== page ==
Logo of Phnom Penh Post newspaper Phnom Penh Post - Pen Sovann - former revolutionary and Prime Minister

Pen Sovann - former revolutionary and Prime Minister

Pen Sovann - former revolutionary and Prime Minister

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pensovan.jpg

Pen Sovann - now leader of the Cambodia National Sustaining Party and author of Pen Sovann and the Fundamental Reason of Cambodia's History.

By Bou Saroeun and Patrick Falby talk to Pen Sovann, prime minister in

the Vietnamese-installed Cambodian government for six months in 1981 until his arrest

and incarceration for ten years.

Tell us about your life leading up to involvement with Ta Mok and the Khmer Issarak.

I was born April 15, 1936 in Chantep village, Saroung commune, Tram Kok district,

Takeo province. I quit school when I was 15 years old and joined the Issarak movement.

When I joined this movement I was under Ta Mok, known then as Ek Choeun. I was Ta

Mok's secretary, bodyguard and messenger.

In 1952 I joined the fighting in the southwest zone. When the Indochina War ended

in 1954, I was sent to Vietnam for military and political training. I finished my

training and joined the Khmer Rouge movement on March 18, 1970. I was in charge of

information from 1970 to 1974.

Early in 1974 Ieng Sary and Pol Pot wanted to kill me, so I fled to Vietnam. They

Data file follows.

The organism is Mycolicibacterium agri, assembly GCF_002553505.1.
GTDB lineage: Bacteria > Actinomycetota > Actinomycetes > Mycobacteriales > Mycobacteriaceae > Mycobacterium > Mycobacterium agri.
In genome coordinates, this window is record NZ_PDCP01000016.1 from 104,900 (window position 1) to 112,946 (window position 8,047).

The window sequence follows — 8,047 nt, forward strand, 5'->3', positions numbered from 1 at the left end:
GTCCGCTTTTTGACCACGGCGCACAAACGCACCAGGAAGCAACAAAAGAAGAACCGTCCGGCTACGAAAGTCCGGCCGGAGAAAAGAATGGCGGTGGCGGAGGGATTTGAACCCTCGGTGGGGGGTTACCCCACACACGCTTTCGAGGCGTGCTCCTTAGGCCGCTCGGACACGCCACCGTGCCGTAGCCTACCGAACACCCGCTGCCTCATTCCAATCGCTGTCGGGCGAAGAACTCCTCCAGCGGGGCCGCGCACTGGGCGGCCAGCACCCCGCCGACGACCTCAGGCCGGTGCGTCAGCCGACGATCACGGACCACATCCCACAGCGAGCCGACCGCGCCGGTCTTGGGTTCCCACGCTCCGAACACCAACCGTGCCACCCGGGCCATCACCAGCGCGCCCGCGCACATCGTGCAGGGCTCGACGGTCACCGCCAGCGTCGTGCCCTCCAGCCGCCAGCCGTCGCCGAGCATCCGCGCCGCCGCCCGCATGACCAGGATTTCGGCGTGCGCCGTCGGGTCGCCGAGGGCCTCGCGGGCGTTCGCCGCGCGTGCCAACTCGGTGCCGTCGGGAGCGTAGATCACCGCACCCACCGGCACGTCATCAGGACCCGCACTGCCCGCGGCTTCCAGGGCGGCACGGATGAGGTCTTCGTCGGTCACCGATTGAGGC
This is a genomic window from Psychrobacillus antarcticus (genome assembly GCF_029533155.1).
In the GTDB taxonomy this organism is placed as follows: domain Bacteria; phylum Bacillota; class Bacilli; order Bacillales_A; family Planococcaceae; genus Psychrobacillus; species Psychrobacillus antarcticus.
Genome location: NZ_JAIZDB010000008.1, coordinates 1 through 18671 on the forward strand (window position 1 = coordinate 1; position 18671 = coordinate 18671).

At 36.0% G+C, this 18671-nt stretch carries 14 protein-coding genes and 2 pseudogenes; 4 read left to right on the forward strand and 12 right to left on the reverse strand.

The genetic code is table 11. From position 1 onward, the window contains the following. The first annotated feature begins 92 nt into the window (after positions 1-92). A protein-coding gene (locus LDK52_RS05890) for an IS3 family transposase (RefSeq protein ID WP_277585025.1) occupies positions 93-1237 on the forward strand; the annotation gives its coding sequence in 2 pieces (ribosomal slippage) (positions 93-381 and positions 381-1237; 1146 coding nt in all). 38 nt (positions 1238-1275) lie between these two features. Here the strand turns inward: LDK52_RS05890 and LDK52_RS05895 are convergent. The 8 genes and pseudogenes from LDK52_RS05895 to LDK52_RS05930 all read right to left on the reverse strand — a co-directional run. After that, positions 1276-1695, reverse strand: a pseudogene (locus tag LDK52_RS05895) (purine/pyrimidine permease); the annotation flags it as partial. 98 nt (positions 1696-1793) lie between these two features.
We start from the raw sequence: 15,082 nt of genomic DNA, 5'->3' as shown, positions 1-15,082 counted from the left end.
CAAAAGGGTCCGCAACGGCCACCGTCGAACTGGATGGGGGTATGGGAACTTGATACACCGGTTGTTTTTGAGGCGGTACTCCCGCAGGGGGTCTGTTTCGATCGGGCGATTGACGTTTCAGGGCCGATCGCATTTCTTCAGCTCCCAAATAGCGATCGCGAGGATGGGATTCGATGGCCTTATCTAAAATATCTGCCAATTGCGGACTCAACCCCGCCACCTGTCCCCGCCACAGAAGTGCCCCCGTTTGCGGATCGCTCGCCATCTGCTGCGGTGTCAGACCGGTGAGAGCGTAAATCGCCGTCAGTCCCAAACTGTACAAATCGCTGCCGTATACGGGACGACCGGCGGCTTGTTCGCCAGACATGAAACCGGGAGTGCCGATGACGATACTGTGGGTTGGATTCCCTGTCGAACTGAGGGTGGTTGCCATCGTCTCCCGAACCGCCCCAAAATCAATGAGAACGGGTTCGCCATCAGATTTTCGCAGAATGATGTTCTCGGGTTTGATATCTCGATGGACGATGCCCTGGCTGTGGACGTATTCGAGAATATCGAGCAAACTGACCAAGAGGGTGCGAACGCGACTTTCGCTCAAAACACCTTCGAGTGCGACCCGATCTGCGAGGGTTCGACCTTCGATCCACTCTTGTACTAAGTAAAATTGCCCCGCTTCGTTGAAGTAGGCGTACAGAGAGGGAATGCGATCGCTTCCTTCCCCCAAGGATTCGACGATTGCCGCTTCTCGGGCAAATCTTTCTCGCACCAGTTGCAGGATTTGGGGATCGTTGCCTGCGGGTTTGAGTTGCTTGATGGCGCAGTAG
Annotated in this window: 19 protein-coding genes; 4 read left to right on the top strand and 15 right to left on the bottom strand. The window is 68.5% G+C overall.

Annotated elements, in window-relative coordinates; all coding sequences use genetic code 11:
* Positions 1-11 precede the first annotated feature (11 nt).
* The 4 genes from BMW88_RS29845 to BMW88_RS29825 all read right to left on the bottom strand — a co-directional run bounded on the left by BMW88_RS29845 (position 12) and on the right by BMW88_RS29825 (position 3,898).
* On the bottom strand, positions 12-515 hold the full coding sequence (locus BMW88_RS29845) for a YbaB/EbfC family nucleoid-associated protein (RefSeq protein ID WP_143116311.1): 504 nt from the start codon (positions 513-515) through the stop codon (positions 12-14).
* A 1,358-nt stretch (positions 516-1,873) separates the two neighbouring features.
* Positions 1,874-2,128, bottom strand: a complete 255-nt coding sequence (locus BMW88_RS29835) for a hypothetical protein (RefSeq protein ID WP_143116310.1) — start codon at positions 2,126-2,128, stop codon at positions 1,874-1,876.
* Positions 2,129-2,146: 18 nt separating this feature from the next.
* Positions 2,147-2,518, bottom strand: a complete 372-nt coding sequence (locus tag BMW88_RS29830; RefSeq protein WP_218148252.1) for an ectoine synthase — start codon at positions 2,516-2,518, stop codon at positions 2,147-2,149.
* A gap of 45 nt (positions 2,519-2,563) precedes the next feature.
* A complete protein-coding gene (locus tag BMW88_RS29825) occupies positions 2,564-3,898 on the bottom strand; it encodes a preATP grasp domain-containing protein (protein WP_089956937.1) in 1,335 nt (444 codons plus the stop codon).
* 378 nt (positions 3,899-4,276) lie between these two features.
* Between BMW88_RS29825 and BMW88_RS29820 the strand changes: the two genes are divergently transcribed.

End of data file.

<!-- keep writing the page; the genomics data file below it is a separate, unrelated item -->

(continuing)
wanted to kill me because I didn't carry out their dictatorship policies. When I

was back in Vietnam, I found out the Khmer Rouge was killing people, so I started

to build a group to fight against the regime. The members appointed me to be head

of the movement to fight against the Khmer Rouge on March 5, 1978.

On November 15, 1978 I formed the [resistance] front and was the first person to

lead it. I was appointed president of the Kampuchean People's Revolutionary Party

(KPRP) as well as commander-in-chief and vice-president of the KPRP council committee.

Finally I was made prime minister in the People's Republic of Kampuchea.

In December 1981 the KPRP and the Vietnamese People's Party arrested me and jailed

me for 10 years and 52 days. They accused me of three things. First they said I created

a free market which was against communist guidelines. Second, they accused me of

discrimination and standing as a nationalist for not wanting the Vietnamese to live

in Cambodia. The third was that I did not respect the orders given by the Vietnamese.

The peace agreement [of November 1991] led to my release from jail. That was at 7

a.m. on January 25, 1992. I am now president of the National Sustaining Party. My

personal history is written in my book which has been printed in the US.

What was your involvement with the Khmer Rouge, where were you based, and where

did it all go wrong?

I joined the Khmer Rouge in 1970. Our base was in Banlung, Ratanakkiri but it

was always moving around. There were three Khmer Rouge policies which made me realize

that I could not stay with them: the first was the concept that there was to be no

rich, no poor, no money, no schools and that we were to destroy all infrastructure.

Second, they completely implemented the revolutionary policy from China. The third

reason was that they destroyed intellectuals. I felt that because of this, the regime